The evacuation of people from an urban area is a highly complex and hazardous task. Consequently, when planning or managing such an event many questions need to be answered. For example, how long will it take for the population residing in that area to evacuate and reach safety? What kind of knowledge, experience and tools would you need to use to assess the situation and to provide plausible and realistic solutions?
How would you test prior to a disaster striking whether or not the currently employed evacuation procedures are sound or not? How would you be able to compensate, during the unfolding of the incident, for events that can prevent the smooth operation of the evacuation process? These are only but a few main questions that need to be addressed at an ever more regular rate given the occurrence of natural and man-made disasters (floods, earthquakes, wildfires, chemical spills, terrorist attacks).
One could hypothesize that information regarding movement of people could be achieved by simple tools or measurements. For example, Google Maps or OpenStreetMaps provide information regarding the travel time from one location to another. While this estimate may be accurate for a single person or a small group of people it cannot consider the complex social interactions of large groups of people or how they may respond to the call to evacuate. Truth is that it is highly unrealistic to expect that simple travel time calculations can be extrapolated or be adapted to the evacuation process of a large area involving large populations.
The mass movement of people is very complex. It involves and is influenced by a plethora of parameters and factors that can have a significant impact on the outcome of the evacuation process. Factors such as group behaviours and family bonds, familiarity with the area, interaction with signage, instructions from persons of authority, presence of hazards and perception of personal risk, changing environmental conditions, terrain, demographics all can play a role in the evacuation outcome.
How can all these factors be taken into consideration and utilised to determine the behaviour of the population as a whole?
Evacuation simulation tools have been developed in an attempt to answer all these questions. For the IN-PREP project the Fire Safety Engineering Group of the University of Greenwich will be further developing their large scale evacuation simulation tools, webEXODUS and urbanEXODUS, to better simulate the evacuation process of large populations from one area to a location of safety. The tools, are currently able to represent large areas spanning several square kilometres with residing populations in the tens or hundreds of thousands. These tools can provide a great array of output data including an overview of the entire evacuation process, evacuation times, time wasted being stationary due to heavy congestion, population densities along the evacuation routes, distance travelled, etc. The enhancements for IN-PREP will include amongst, others, the ability to read Digital Terrain Model data, to better represent different terrain types and gradients, to use hybrid spatial representations for achieving better computational performance, etc. These enhancements will improve the ability of the evacuation tools to represent more realistically the evacuation areas and the evacuation process. As a result the evacuation component element will offer crisis managers with unique opportunities to train for future incidents as well as unique insights for taking informed decisions for live management of the evacuation process. This will allow them to better plan for future incidents, save lives, time and resources and increase the public’s confidence in the preparedness level and management of a disaster.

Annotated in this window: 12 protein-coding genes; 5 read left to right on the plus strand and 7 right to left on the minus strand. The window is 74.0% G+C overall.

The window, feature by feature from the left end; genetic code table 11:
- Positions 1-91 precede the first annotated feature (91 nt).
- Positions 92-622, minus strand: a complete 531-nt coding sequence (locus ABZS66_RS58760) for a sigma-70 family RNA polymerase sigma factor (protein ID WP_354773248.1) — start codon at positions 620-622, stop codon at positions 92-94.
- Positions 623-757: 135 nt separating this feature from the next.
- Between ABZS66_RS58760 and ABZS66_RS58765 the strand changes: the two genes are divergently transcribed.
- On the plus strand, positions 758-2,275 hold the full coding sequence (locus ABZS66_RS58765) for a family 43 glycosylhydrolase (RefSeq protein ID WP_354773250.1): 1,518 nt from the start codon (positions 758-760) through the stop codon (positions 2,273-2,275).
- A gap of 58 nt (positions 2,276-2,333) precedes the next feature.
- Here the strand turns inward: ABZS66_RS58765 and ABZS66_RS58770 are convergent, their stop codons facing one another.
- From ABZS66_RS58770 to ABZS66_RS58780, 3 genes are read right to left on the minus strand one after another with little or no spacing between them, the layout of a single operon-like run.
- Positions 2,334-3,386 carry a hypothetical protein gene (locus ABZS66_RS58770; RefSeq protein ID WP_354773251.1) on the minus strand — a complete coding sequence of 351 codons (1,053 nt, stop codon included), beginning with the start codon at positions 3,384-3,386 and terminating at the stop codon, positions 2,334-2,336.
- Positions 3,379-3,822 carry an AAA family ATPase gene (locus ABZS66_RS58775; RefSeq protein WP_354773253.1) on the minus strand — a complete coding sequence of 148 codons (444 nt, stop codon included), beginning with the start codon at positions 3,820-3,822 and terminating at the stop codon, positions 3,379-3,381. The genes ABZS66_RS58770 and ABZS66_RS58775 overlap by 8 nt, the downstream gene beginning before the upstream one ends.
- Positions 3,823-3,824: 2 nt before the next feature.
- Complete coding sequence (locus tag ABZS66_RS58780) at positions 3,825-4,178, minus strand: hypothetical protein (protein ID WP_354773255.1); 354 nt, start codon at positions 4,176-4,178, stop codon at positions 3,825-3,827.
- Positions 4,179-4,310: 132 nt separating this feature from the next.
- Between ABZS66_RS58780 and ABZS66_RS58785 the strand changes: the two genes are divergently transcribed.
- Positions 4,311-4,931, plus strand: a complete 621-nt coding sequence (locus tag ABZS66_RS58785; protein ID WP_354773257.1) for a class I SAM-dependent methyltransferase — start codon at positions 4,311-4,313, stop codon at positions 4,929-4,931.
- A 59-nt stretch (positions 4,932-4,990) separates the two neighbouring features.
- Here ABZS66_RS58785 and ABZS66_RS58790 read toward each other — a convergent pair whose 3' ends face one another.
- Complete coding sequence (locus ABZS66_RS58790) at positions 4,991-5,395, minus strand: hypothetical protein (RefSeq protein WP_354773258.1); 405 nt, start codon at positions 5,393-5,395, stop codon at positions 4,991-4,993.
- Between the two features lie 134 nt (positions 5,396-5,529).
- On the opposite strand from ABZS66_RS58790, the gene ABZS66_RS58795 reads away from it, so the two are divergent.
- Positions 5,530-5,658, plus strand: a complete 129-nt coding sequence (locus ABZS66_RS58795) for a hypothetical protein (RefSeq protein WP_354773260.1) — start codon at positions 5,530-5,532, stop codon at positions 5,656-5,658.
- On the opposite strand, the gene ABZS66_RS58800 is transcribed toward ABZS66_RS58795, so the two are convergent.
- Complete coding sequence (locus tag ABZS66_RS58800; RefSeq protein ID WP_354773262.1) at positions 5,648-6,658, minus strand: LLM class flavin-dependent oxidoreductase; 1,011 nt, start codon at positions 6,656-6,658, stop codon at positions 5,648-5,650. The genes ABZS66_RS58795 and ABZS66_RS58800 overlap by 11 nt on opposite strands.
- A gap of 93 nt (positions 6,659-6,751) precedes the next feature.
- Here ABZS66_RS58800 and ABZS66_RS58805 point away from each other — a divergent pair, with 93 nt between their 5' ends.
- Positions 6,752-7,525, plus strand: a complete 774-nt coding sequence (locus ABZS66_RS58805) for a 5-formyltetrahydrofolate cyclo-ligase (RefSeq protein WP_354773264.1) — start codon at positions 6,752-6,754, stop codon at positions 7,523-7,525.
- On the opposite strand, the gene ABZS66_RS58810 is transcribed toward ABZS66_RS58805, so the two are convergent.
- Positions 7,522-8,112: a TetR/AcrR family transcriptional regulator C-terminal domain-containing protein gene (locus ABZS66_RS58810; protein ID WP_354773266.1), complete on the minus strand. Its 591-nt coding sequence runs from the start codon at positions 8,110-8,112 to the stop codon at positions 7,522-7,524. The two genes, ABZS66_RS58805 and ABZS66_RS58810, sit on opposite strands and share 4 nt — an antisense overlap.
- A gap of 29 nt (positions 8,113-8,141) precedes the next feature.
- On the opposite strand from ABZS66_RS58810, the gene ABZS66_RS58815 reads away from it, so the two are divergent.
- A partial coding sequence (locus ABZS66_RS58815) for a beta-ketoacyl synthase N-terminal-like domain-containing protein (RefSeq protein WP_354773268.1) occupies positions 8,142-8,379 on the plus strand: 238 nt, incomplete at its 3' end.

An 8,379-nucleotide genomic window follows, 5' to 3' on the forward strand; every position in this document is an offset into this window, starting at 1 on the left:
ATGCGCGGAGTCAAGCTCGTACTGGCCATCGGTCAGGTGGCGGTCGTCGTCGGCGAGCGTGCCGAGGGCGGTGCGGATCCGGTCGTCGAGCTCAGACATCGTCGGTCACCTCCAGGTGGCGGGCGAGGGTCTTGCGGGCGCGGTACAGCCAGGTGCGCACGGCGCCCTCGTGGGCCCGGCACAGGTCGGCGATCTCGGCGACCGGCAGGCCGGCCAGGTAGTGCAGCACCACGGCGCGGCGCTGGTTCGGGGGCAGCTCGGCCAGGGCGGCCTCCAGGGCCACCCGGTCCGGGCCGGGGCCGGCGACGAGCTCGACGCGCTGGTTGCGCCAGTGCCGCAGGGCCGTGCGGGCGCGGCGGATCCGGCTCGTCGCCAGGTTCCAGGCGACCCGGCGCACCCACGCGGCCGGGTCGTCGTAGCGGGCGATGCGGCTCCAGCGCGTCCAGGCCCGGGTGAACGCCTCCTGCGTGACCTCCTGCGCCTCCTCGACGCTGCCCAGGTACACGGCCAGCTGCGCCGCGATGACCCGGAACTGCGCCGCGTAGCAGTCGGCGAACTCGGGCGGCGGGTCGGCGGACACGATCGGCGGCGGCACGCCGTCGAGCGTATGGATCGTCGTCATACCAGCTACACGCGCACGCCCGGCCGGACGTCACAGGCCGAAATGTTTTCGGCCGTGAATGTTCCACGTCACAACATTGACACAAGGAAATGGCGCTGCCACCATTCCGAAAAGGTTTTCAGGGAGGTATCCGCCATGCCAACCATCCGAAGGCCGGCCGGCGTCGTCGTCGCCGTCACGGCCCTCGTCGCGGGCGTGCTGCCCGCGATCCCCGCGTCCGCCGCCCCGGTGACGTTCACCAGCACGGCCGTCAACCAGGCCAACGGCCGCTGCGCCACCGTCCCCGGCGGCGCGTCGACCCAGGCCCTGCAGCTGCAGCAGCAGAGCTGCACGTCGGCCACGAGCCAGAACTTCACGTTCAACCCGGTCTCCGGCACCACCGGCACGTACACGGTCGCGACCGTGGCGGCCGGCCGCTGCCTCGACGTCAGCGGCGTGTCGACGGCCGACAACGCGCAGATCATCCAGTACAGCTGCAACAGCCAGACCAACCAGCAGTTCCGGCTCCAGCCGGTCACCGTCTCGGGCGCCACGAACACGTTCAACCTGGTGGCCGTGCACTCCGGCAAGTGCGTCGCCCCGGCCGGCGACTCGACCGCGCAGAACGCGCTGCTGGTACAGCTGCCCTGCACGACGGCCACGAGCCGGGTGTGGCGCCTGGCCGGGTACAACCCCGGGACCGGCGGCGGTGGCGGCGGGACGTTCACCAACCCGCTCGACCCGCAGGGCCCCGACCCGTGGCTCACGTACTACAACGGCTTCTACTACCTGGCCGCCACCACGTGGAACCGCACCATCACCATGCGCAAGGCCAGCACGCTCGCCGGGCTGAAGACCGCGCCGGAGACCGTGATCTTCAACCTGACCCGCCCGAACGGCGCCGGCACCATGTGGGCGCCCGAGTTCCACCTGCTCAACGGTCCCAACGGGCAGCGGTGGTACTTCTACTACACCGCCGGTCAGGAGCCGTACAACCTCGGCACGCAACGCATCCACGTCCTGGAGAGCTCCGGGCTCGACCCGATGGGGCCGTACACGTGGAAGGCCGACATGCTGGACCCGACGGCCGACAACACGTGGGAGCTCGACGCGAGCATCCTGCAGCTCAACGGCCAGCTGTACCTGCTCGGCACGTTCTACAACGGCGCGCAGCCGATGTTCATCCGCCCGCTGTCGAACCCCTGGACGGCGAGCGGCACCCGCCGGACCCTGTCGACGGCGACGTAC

Mr Lazaros Filippidis is a senior research fellow with the Fire Safety Engineering Group (FSEG) of the Faculty of Architecture, Computing and Humanities of the University of Greenwich https://fseg.gre.ac.uk/. Within the IN-PREP project, FSEG manages the enhancement and adaptation of webEXODUS and urbanEXODUS to better and more accurately describe physical environments, people’s movement and behaviours and communicate with C2 environments. These elements are essential for evacuation simulation in planning, training and real time support and shall be integrated into the Mixed Reality Preparedness Platform.
IN-PREP https://www.in-prep.eu/ 2017-2020, is a large innovation action H2020 project in the domain of Crisis Management that focuses on the preparedness phase. The programme seeks to build a training and planning system that prepares emergency practitioners to collaborate effectively across agencies and disciplines for natural and manmade disasters. There are 20 partners from 7 countries with civil protection agencies representing more than a third of the consortium.
This project has received funding from the European Union’s Horizon 2020 research and innovation programme under grant agreement No 740627.